Grievous Bodily Harm

Causing Grievous Bodily Harm, Unlawful Wounding, Wounding, GBH, s.20 Assault, s.20 Wounding

Causing grievous bodily harm is one of the more serious assault offences in English criminal law. The offence caws created by section 20 of the Offences Against the Person Act 1861.

if you are accused of causing grievous bodily harm, the prosecution must prove that:

  • You have used force against another person,
  • That use of force was unlawful,
  • The use of force caused the other person to suffer a serious injury

Grievous bodily harm is an outdated way of saying “really serious harm.” This is still a broad definition, but usually refers to broken bones or deep cuts requiring stitches. Medical evidence is usually produced to prove that the injury  qualifies as grievous bodily harm. If the injury is not this serious, the correct charge wild be actual bodily harm.

Causing grievous bodily harm is so serious that it is an either way offence. This means that is can be heard by weather a Magistrates Court or Crown Court. In practice, almost all cases of grievous bodily harm are dealt with by the Crown Court due to the seriousness of any injury that justifies that charge.

A related offence is wounding with intent, contrary to s.18 of the Offences Against the Person Act. The difference between a s.20 offence and s.18 is whether the suspect intended to cause the serious injury. Even when an assault is carried out deliberately, it does not automatically mean that the injury was caused intentionally. This is often an issue that needs careful consideration and expert advice from an experienced criminal defence solicitor.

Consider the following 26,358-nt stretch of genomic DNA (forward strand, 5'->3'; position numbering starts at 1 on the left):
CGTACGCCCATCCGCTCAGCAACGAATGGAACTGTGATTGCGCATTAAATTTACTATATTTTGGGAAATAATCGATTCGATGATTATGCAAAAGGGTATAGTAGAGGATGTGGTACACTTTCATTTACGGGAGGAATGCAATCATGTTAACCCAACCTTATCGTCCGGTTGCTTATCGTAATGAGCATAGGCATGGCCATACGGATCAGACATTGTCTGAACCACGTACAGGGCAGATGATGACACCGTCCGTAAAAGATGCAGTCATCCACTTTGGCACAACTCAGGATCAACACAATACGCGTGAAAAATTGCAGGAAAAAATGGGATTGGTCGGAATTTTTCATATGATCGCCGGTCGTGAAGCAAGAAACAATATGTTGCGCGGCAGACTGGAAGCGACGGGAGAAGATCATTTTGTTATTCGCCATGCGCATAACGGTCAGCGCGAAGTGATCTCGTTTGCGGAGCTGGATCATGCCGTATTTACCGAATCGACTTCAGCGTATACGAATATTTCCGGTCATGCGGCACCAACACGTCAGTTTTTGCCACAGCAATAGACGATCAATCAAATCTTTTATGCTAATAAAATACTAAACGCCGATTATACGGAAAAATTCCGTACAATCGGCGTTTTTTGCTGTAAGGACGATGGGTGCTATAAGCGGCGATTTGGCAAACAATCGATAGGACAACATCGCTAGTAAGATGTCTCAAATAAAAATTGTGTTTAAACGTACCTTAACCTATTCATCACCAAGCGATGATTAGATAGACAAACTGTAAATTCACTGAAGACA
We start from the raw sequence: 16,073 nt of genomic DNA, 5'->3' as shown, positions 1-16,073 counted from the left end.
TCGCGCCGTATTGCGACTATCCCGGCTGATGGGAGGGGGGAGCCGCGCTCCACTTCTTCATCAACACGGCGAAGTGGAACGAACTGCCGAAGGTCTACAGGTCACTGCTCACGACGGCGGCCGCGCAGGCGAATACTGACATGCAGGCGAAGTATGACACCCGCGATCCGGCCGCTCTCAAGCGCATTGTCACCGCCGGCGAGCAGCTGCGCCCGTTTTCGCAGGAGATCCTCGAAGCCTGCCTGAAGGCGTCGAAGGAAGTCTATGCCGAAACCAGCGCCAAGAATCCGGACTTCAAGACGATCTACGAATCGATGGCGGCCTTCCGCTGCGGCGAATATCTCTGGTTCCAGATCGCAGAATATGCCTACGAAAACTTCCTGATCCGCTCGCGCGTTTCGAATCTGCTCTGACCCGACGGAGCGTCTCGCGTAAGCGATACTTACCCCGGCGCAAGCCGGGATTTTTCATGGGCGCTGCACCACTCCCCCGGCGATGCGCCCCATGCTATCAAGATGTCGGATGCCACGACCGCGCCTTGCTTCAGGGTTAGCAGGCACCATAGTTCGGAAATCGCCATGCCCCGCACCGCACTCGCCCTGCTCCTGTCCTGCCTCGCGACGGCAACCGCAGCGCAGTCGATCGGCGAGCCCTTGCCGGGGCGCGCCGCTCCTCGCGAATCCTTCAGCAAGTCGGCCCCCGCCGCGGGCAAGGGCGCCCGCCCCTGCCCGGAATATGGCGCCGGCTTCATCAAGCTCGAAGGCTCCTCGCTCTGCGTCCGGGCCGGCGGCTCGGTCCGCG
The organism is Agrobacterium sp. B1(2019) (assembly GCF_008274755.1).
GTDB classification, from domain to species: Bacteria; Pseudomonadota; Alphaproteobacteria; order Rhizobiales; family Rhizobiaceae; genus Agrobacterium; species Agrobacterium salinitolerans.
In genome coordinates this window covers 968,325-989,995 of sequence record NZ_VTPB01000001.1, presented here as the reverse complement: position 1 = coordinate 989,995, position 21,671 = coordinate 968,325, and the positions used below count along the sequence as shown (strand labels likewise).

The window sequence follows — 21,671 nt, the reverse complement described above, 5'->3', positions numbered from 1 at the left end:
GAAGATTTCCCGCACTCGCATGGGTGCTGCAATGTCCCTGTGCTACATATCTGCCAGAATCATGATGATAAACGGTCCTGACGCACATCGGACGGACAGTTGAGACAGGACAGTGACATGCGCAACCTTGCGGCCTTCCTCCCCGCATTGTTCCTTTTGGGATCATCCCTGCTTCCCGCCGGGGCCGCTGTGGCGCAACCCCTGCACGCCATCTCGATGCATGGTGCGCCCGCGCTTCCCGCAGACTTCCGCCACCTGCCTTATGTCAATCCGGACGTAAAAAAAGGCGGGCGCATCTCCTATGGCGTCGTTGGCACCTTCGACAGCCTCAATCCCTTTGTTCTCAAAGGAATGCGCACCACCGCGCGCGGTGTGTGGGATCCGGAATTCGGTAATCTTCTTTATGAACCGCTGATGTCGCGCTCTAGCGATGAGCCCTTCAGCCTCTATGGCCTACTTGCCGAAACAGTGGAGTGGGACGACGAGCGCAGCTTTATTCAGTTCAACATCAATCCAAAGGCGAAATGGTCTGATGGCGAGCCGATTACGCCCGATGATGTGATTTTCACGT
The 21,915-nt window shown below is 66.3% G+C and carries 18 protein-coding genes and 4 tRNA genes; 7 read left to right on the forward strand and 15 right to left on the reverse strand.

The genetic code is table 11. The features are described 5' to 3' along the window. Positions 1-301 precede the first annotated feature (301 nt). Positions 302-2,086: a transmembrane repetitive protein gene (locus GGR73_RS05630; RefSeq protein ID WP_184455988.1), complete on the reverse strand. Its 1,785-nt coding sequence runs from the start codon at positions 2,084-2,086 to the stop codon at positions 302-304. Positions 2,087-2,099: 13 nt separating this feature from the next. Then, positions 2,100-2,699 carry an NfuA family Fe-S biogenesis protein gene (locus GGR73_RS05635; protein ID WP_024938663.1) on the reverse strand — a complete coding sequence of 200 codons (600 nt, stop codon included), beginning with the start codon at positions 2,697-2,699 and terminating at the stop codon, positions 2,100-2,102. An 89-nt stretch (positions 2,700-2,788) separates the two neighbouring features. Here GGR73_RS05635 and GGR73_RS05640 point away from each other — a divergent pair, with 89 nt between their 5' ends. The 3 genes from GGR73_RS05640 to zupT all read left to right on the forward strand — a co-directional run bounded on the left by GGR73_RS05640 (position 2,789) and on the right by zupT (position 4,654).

Racially Aggravated Grievous Bodily Harm,

There is a separate offence of racially aggravated grievous bodily harm, under section 29(1)(a) of the Crime and Disorder Act 1998. This offence has the same elements as the standard offence described above, but the Prosecution must also prove that the assault was motivated by hostility towards the victim’s racial or religious background.

The sentencing powers of the Crown Court are increased for the racially aggravated offence, from 5 years to 7 years imprisonment.

If you have been accused of causing grievous bodily harm, it is important that you have expert advice from a specialist criminal defence lawyer. Contact us to see if we can help you find the best criminal solicitor or barrister for your case.

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Every case is unique, and everybody’s circumstances are different. If you are dealing with any of the offences discussed on this site, and need independent advice or a second opinion, contact us to see if we can help.